- A range of headwinds present distinct challenges for Australian equities in 2019.
- As a result, any higher-growth, higher-valuation companies, or those where there is
any earnings risk, are being sold off aggressively.
- This is presenting good, longer-term opportunities, while positive features of the
Australian equity market also support a cautiously optimistic outlook.
For the better part of the last two years, we have been positive about the broader economic outlook—confident that improving global growth and strong corporate earnings would drive markets higher. At the same time, reasonable valuation
levels only added to our positive view. And this view turned out to be largely correct, with the key economies of the U.S., China, and Europe experiencing a period of synchronized market and economic improvement.
Meanwhile, the local environment has also held up well. Growth has been solid, if unspectacular; the strength of the labor market has been a surprise; corporate earnings growth has been strong throughout; and we have had the benefit of the end of the property cycle.
As we move into 2019, however, a range of headwinds present distinct challenges—playing out in the geopolitical arena, in the form of trade wars, and on the policy front, in the form of divergent monetary policies and a slowing Australian housing market.
Trade And Tariffs—What Are The Consequences?
The trade conflict between the U.S. and China has been escalating—and it may get worse before it gets any better, given that neither side is willing to yield first. The U.S. wants to secure a better deal for the U.S. and is becoming increasingly isolationist when it comes to its global trading relationships. This is not just about trade and tariff issues, it’s about one superpower trying to assert power over another and how they maintain that dominance moving forward.
A less visible, but potentially greater, risk of the trade conflict is the impact on U.S. inflation—higher prices caused by tariffs could lead to an upside surprise in inflation data and a subsequent selloff in U.S. rates and equities. In addition, companies with big supply chains through China, for example, are beginning to see costs rise, leading to margins being squeezed and, ultimately, to corporate earnings coming under pressure. So, as a direct result of trade and tariff frictions, the outlook for corporate earnings is now a lot more uncertain.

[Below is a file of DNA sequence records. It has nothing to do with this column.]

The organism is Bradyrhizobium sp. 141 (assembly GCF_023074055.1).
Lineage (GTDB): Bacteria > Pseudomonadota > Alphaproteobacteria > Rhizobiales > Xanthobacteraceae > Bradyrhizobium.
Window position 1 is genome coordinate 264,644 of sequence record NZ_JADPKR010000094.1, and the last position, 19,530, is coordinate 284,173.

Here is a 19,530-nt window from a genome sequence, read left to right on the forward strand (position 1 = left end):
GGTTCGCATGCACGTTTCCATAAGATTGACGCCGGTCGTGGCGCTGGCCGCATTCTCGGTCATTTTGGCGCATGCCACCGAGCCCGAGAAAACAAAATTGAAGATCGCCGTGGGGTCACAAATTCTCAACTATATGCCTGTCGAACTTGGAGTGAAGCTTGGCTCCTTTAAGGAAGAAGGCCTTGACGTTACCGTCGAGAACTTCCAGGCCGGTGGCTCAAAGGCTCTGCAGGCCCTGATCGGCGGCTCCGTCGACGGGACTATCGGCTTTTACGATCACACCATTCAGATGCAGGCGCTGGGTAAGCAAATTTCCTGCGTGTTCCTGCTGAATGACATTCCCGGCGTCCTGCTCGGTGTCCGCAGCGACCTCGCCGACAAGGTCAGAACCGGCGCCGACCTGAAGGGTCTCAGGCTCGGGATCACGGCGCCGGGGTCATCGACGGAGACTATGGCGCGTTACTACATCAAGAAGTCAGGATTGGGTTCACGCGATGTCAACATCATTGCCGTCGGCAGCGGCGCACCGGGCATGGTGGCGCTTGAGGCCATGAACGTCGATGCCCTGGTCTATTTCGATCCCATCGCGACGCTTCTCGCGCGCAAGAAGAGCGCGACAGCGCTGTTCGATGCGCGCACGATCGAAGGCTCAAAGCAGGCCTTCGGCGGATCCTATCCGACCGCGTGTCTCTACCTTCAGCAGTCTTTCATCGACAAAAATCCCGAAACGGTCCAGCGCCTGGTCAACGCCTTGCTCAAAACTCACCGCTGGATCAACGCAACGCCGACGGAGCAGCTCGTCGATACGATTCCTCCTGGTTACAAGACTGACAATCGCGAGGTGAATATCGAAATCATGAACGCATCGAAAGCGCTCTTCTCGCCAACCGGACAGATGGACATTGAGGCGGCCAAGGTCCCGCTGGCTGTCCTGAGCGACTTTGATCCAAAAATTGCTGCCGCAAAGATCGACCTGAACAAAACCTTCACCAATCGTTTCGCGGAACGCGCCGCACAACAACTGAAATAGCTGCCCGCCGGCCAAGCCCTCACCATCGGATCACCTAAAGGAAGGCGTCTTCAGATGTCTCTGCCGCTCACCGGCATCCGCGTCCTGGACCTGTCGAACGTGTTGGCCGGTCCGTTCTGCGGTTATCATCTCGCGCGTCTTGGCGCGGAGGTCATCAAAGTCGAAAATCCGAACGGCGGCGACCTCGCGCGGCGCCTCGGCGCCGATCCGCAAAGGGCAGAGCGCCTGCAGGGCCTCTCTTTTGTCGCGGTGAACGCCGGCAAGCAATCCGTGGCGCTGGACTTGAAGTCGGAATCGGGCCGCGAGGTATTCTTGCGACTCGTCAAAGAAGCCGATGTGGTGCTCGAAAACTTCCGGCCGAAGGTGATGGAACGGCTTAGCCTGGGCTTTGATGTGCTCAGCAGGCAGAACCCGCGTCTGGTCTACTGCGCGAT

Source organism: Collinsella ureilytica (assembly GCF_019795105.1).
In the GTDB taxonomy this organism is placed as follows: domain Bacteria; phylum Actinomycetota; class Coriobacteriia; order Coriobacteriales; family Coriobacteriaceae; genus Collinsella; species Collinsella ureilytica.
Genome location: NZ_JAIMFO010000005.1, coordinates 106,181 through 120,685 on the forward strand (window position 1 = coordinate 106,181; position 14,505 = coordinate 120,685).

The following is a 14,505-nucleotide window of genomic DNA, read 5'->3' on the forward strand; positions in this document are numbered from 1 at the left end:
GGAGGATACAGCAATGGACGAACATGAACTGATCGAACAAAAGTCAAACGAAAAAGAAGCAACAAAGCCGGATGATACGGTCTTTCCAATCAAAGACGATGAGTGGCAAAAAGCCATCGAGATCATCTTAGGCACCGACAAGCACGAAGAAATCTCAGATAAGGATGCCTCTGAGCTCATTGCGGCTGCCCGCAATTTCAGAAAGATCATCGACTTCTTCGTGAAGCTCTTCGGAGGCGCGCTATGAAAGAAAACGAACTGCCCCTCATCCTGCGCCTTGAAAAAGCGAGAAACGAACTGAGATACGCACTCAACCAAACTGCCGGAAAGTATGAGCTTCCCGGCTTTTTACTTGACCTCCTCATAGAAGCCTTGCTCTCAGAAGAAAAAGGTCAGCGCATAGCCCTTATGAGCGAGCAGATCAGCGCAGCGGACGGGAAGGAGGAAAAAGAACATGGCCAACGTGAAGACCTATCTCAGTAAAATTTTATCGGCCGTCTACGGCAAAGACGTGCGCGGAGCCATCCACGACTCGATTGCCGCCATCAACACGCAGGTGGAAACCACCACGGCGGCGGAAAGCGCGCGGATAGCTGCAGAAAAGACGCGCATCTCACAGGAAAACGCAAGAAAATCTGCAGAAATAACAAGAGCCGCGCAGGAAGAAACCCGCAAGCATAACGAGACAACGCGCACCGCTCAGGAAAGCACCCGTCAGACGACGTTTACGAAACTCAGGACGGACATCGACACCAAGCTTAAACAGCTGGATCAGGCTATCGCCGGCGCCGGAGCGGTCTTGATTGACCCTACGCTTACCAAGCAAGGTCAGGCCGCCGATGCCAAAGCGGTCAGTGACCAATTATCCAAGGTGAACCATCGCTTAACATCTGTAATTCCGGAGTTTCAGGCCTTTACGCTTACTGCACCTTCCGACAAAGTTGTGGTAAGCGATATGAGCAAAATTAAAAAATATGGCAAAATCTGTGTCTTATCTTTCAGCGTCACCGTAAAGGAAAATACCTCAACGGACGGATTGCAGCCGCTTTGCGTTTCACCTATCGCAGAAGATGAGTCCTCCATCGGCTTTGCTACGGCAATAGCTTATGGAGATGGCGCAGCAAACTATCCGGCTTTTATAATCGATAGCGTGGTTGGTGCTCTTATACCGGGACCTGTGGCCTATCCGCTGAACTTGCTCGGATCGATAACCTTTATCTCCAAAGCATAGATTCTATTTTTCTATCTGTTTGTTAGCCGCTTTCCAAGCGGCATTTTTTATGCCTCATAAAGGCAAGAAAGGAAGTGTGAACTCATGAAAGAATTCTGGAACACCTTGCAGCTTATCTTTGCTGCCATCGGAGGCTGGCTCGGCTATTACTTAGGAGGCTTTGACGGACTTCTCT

Although the potential fallout from a U.S./ China trade war on global growth is a source of ongoing concern, the 90-day trade and tariff ceasefire agreed on by the respective leaders in early December is being viewed as an important and welcome breakthrough. As part of the truce, the two countries have agreed to temporarily halt increasing tariffs as they work toward a more permanent agreement. However, there is still some way to go in the trade story, and this theme is likely to play through 2019.
U.S. Growth Rate Has Peaked
More broadly, the fiscal stimulus that has underpinned U.S. equities, and the economy, in 2018 has also likely peaked. While we do not anticipate a sharp decline in growth in 2019, we do expect to see a slowdown. U.S. GDP grew by more than 4% in Q2 2018, and by 3.5% in Q3; and we anticipate that this might drop back to 3%, or possibly even 2%, in the near term. While a slowdown in growth, and the impact on corporate earnings, may concern some investors, this is not something we are particularly worried about—in a lower, but still healthy, growth environment, good companies will still deliver healthy profits.
The Slowdown In Our Housing Market
The weakening Australian housing market is another headwind that is clouding the outlook. The current environment is very different to previous property market downturns in that it has been principally driven by policy regulation. With previous downturns the initial trigger has typically been rising unemployment. People lose their jobs, so they lock down spending, which has a knock-on impact on the economy, ultimately leading to rising defaults within the housing market.